Photo by Barbara Johnston
On the first Earth Day — April 22, 1970 — it was still legal for American factories to pump toxic smoke into the air and dump waste into nearby rivers. In Cleveland the year before, sludge caught fire in the Cuyahoga River for at least the 12th time, attracting news coverage from Time and National Geographic magazines. Several years earlier, Rachel Carson’s Silent Spring had drawn attention to the dangers of pesticides and sparked a nascent environmental movement.
The U.S. Environmental Protection Agency didn’t yet exist. There was no Clean Water Act and only limited federal law protecting air quality.
An estimated 20 million Americans turned out that spring day in 1970 to volunteer and learn in honor of nature and the environment. Activities were varied, ranging from teach-ins and river cleanups to protests and marches at thousands of sites, including grade schools and universities.
Recently, Notre Dame economics professor Daniel Hungerman wondered whether all that activity made a difference. Did one day of volunteerism have any lasting impact?
Hungerman and doctoral student Vivek Moorthy ’19M.A. have spent years researching the importance of activism in the context of Earth Day. They examined data from sites across the country to study the long-term effects that participation in the original Earth Day had on public attitudes, environmental outcomes and children’s health. They drew on federal weather reports, government birth data, air quality test results and the General Social Survey, a sociological study that has been regularly collecting data on American opinions and behaviors since 1972.
What they found is striking: Bad weather in a community on that first Earth Day correlated 10 to 20 years later with weaker support in that community for the environment, particularly among those who were age 20 or younger in 1970. Poor weather on that single calendar day was also associated with higher levels of carbon monoxide in the air at that location and a greater risk of congenital abnormalities in infants born there over the following two decades.
On the flipside, their research also shows that communities that experienced good weather — and thus better participation in events that day — had stronger pro-environmental attitudes, healthier infants and cleaner air in the decades that followed.
“What we’re showing is that regular people can come together in a community on one day and make a huge difference that can last for decades. And that actually happened on Earth Day all across the United States,” Hungerman says. The results further suggest benefits to voluntary activity that might be impossible to pinpoint until years after it occurs, he adds.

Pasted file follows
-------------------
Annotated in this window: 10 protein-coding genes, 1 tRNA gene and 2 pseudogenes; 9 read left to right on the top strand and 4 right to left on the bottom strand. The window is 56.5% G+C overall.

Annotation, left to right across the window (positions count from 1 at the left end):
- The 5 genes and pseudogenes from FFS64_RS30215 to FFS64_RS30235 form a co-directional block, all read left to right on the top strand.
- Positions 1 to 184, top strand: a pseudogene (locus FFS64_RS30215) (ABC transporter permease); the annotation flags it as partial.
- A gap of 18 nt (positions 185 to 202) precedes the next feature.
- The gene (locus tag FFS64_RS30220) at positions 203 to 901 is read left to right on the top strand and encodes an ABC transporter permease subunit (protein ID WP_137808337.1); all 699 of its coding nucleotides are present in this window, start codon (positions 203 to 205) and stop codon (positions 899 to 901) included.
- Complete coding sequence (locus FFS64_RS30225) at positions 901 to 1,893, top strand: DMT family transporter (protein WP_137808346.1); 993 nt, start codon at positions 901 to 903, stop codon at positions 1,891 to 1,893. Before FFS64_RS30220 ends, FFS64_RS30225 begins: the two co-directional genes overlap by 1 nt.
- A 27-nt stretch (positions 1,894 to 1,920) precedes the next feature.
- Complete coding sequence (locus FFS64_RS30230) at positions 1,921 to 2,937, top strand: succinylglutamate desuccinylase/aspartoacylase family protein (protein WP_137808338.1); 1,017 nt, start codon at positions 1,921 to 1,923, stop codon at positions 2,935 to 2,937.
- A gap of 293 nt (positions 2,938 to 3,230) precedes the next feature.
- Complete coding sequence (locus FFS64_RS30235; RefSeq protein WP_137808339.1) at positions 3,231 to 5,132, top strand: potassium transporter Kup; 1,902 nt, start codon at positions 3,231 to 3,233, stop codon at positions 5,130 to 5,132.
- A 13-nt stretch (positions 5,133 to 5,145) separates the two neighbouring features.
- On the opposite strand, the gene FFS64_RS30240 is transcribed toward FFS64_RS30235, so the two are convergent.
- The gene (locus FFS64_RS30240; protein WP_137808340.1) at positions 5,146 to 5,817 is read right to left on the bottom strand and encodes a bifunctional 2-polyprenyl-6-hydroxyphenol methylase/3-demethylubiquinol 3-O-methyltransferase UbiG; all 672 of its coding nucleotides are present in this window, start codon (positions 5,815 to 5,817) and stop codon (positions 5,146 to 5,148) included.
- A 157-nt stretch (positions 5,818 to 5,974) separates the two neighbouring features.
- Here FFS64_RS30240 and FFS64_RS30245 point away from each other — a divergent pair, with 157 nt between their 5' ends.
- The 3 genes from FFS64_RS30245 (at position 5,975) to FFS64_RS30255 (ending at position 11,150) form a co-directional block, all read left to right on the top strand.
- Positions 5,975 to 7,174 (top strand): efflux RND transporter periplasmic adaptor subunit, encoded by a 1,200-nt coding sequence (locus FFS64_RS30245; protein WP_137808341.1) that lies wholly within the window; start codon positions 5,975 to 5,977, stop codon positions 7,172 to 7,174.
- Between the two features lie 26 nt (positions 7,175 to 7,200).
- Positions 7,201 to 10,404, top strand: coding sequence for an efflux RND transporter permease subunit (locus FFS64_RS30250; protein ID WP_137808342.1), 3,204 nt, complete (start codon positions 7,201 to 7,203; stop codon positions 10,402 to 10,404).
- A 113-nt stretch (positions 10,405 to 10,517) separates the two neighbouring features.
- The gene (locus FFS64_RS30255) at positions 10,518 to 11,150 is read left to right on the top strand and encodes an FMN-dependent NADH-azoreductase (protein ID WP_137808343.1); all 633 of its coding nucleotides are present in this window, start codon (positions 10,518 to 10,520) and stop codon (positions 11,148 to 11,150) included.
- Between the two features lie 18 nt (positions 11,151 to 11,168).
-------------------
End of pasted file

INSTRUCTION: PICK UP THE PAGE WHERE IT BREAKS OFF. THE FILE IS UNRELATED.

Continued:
During the research, Hungerman met several participants from that first Earth Day and was inspired their experiences.
One such participant was Walt Pomeroy, who in 1970 was an undergraduate geology major at Albion College in southern Michigan. Pomeroy led a group of Albion residents who gathered to clean up a section of the Kalamazoo River. Students collected discarded aluminum cans and sold them to a scrap facility. The section of the riverfront that was cleaned up was turned into a park that is still in operation.
For Pomeroy, participation in Earth Day turned into a lifelong dedication to environmental causes. He and students from other Michigan schools formed the Michigan Student Environmental Confederation, whose members worked with state and federal legislators to strengthen environmental protection laws.
Pomeroy later became a regional vice president of the National Audubon Society. He credits Earth Day for helping to promote returnable bottles and cans and lowering phosphate levels in detergents.
Earth Day in 1970 took place only in the U.S., was intended to be a one-time event and wasn’t celebrated again until two decades later. Nowadays, it’s celebrated annually on April 22 around the world and is generally considered the birthday of the modern environmental movement.
Hungerman was drawn to the topic not primarily out of environmental concern, but because his research frequently focuses on issues related to volunteerism. “But having done this work has definitely made me more sensitive to environmental issues,” he says. “It’s proof that people really can make a difference. You don’t need to be a millionaire. You don’t need it to be organized by some national group that has big influence or political clout. In this moment, this is a story of local communities doing their own thing on one day and making a difference in that community for years to come.”
Margaret Fosmoe is an associate editor of this magazine.